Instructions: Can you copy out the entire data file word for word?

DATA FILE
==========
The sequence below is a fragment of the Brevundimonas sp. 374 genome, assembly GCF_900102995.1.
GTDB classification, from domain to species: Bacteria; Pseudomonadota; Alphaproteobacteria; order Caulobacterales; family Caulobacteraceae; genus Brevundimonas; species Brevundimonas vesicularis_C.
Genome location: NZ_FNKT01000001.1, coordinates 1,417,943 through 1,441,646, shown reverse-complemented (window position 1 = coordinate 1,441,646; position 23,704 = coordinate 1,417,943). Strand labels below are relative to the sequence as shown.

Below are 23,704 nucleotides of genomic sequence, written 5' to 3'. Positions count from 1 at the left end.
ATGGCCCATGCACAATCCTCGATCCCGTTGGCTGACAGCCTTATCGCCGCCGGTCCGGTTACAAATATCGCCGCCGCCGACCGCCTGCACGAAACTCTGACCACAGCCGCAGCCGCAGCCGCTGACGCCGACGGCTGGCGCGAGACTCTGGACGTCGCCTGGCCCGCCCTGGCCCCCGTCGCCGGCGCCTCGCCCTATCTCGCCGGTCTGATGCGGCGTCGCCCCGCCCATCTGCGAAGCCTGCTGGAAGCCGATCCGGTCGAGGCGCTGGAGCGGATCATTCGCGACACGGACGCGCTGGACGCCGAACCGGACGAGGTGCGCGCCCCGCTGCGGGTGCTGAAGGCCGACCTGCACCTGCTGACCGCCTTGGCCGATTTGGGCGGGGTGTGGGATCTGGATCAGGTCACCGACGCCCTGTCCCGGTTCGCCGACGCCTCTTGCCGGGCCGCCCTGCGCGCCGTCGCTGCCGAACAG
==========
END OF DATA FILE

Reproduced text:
The sequence below is a fragment of the Brevundimonas sp. 374 genome, assembly GCF_900102995.1.
GTDB classification, from domain to species: Bacteria; Pseudomonadota; Alphaproteobacteria; order Caulobacterales; family Caulobacteraceae; genus Brevundimonas; species Brevundimonas vesicularis_C.
Genome location: NZ_FNKT01000001.1, coordinates 1,417,943 through 1,441,646, shown reverse-complemented (window position 1 = coordinate 1,441,646; position 23,704 = coordinate 1,417,943). Strand labels below are relative to the sequence as shown.

Below are 23,704 nucleotides of genomic sequence, written 5' to 3'. Positions count from 1 at the left end.
ATGGCCCATGCACAATCCTCGATCCCGTTGGCTGACAGCCTTATCGCCGCCGGTCCGGTTACAAATATCGCCGCCGCCGACCGCCTGCACGAAACTCTGACCACAGCCGCAGCCGCAGCCGCTGACGCCGACGGCTGGCGCGAGACTCTGGACGTCGCCTGGCCCGCCCTGGCCCCCGTCGCCGGCGCCTCGCCCTATCTCGCCGGTCTGATGCGGCGTCGCCCCGCCCATCTGCGAAGCCTGCTGGAAGCCGATCCGGTCGAGGCGCTGGAGCGGATCATTCGCGACACGGACGCGCTGGACGCCGAACCGGACGAGGTGCGCGCCCCGCTGCGGGTGCTGAAGGCCGACCTGCACCTGCTGACCGCCTTGGCCGATTTGGGCGGGGTGTGGGATCTGGATCAGGTCACCGACGCCCTGTCCCGGTTCGCCGACGCCTCTTGCCGGGCCGCCCTGCGCGCCGTCGCTGCCGAACAG